A new report published by the World Economic Forum (WEF), the 'Future of Nature and Business' report, has found that nature-positive solutions can create $10.1-trillion in economic opportunity and counter growing biodiversity losses, while creating 393-million jobs by 2030.
The Covid-19 pandemic has underscored the need to pursue these opportunities, the WEF said during a July 15 webinar.
Costa Rica President Carlos Alvarado Quesada told webinar participants that nature and biodiversity were becoming ever more scarce resources throughout the world.
He emphasised the need to protect these resources for the survival of peoples’ livelihoods, humanity’s survival and the survival of various species of plants and animals. He added that nature-based solutions were key to achieving this.
He said it was easy to talk about these solutions, but that the biggest challenge was in establishing policies and getting the business world to implement them.
Quesada highlighted that there was a need not to look back to pre-Covid-19 conditions, but rather, forward to pursue a new reality coming out of the pandemic.
This would entail nature-based solutions in terms of peoples’ relationship with nature and biodiversity, and how business works along with this, he said.
Further, WEF Nature Action Agenda head Akanksha Khatri said that to achieve the projected business value and jobs targets, there needed to be a systemic transition across three socioeconomic systems, mainly, clean land and ocean use; infrastructure and the built environment; and extraction and energy.
In terms of practical examples, she mentioned that, in the urbanisation space, many spaces were unoccupied and vacant and being wasted. Therefore, there was an opportunity to build cities more compactly, so that animals and nature could take care of themselves in their own spaces.
In terms of the how to achieve the business value and jobs targets, Khatri said the report identified that to capture the business value of $10-trillion, $2.7-trillion needed to be invested. While she acknowledged that this was a considerable amount, she clarified that it paled in comparison when looking at the stimulus programme announced by the US government of $2.7-trillion for March alone.
“Covid-19 has showed us that we as humanity are capable of taking drastic changes when needed. What is required now is drastic political will and business acumen,” Khatri emphasised.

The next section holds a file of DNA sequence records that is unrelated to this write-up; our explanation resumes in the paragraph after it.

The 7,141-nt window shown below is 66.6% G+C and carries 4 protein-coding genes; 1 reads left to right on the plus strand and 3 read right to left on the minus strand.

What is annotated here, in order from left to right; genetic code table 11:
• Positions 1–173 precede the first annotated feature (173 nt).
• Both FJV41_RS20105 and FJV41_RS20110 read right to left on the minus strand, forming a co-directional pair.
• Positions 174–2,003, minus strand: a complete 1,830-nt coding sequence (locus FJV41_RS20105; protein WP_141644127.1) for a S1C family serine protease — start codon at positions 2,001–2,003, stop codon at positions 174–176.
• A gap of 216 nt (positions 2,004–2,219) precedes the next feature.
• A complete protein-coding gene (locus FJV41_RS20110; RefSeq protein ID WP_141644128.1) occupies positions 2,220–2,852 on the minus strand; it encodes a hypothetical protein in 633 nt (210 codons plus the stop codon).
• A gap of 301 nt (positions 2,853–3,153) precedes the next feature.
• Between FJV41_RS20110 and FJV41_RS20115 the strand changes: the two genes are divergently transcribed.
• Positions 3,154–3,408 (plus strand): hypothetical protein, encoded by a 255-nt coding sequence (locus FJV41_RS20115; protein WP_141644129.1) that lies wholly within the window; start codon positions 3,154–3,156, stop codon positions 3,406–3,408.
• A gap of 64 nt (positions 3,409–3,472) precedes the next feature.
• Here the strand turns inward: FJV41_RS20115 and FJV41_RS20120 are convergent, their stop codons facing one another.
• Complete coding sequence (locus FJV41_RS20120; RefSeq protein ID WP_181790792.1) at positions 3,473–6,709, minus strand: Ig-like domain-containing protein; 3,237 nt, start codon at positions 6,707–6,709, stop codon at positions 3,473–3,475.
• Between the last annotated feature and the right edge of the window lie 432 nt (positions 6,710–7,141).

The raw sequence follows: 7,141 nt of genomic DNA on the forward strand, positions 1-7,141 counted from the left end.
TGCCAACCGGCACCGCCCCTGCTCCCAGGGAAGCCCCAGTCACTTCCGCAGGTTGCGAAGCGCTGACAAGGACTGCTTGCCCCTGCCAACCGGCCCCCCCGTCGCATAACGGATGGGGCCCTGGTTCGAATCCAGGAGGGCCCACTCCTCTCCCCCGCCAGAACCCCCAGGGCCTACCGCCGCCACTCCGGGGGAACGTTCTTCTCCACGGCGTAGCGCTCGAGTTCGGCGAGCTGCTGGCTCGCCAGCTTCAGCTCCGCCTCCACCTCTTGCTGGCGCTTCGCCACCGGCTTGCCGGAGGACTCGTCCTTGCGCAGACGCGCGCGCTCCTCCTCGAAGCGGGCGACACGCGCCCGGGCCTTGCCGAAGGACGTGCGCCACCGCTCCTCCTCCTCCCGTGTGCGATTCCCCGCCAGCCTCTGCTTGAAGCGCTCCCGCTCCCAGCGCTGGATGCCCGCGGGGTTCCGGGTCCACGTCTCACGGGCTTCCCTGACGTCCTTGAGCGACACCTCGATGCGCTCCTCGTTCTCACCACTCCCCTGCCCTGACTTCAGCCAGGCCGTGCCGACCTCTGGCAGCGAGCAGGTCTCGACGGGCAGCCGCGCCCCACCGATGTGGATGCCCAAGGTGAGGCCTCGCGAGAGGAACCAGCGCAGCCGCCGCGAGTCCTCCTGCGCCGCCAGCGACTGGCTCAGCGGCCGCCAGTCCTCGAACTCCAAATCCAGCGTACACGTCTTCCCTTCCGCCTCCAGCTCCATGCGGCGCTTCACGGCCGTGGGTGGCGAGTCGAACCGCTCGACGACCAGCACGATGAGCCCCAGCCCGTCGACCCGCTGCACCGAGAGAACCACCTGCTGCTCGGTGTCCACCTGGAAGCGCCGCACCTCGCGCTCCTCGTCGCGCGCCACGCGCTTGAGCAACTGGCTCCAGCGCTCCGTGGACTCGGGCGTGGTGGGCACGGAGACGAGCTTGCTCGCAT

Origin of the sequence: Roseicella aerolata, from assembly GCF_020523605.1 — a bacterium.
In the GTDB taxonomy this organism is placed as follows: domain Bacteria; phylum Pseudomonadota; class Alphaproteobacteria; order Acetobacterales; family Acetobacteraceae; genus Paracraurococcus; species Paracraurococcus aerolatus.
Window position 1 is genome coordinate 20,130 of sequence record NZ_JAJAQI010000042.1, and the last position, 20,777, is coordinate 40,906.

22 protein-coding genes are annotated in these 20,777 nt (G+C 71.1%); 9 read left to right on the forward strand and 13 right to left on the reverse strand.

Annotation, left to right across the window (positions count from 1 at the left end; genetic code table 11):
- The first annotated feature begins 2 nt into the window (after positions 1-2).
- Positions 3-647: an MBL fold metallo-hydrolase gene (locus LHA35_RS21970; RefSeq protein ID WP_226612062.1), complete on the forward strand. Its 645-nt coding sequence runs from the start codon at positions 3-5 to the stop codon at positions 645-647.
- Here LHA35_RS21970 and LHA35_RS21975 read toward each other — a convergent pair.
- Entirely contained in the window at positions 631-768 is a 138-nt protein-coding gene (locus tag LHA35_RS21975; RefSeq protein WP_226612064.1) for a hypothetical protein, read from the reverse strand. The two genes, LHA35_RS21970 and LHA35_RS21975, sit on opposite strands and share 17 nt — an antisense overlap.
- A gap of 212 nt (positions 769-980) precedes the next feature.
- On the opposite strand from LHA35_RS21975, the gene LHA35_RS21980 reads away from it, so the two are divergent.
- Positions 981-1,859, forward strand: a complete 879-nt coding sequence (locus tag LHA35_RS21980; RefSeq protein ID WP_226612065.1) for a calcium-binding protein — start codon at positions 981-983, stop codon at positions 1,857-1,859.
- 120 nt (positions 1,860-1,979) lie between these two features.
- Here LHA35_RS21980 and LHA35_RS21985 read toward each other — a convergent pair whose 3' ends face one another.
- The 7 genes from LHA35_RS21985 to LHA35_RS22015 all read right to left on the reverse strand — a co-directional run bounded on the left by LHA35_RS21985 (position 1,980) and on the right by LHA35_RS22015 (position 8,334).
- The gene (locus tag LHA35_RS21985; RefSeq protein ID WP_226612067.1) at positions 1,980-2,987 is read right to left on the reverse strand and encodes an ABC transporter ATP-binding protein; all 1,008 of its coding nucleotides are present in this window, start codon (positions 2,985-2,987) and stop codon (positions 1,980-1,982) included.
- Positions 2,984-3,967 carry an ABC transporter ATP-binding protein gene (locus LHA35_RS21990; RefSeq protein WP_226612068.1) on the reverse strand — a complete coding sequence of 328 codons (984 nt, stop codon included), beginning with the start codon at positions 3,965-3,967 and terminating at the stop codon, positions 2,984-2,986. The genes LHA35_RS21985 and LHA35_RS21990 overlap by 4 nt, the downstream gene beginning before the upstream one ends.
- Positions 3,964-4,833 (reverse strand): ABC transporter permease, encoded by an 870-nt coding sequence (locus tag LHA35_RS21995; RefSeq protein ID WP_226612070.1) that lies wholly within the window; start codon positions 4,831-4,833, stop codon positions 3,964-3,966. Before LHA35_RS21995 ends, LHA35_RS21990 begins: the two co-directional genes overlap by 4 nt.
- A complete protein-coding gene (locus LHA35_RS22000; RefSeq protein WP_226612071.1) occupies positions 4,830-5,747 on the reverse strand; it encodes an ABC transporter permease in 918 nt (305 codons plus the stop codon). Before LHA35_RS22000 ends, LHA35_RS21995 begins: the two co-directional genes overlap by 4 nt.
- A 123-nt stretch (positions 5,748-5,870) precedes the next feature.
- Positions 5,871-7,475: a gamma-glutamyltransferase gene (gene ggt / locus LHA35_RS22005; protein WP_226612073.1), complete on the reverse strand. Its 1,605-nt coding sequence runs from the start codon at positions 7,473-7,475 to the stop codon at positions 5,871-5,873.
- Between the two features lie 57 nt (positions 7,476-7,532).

Khatri also indicated that in terms of the 393-million jobs the report posits can be created, these are required to be inclusive, which can only happen by investing in human capital.
Yara International CEO and president Svein Tore Holsether reiterated that the pandemic had shown that society could change when required, with people very quickly changing how they work, travel, consume, etc.
He said there was an urgency to build on this in terms of pursuing nature-based solutions, with the cost of not doing so unaffordable to the world.
Holsether emphasised that the report showed that the business community had a clear responsibility, and could no longer take the approach of profitability versus sustainability. He called for business leaders to look at how to innovate, and create new jobs, rather than cutting jobs.
In the areas of food and land use, he indicated that nature-based solutions should be pursued, with the aim of decarbonising food. One such way would be by giving world class technology directly to farmers, he said.
However, he indicated that a challenge was that farmers were not incentivised to produce sustainably, therefore, this needed to be changed by bringing on board customers, and implementing transparency in the food chain.
Association for Indigenous Women and Peoples of Chad president Hindou Ibrahim, meanwhile, said the report had highlighted what indigenous people had been saying for years about the importance of nature resources and its relationship with humanity and how it can be a source of humanity and jobs for everyone if used correctly.
She indicated that business could not be changed without achieving food security, which has been highlighted by the pandemic.
She said the report highlighted the role the private sector could play in communities, and how indigenous local communities could be meaningful partners, and how the two entities could collaborate in pursing nature-based solutions.
Costa Rica Environment and Energy Minister Carlos Manuel Rodriguez, meanwhile, indicated that there were two elements that were necessary to create an enabling environment for sustainability to thrive.
He spoke from personal experience of the country’s success in implementing nature-based solutions.
Firstly, he noted the need for investment in human capital, which Costa Rica achieved through heavy investment in healthcare and education, with funds diverted to this after the army was abolished in 1948.
Secondly, he noted the need for good governance.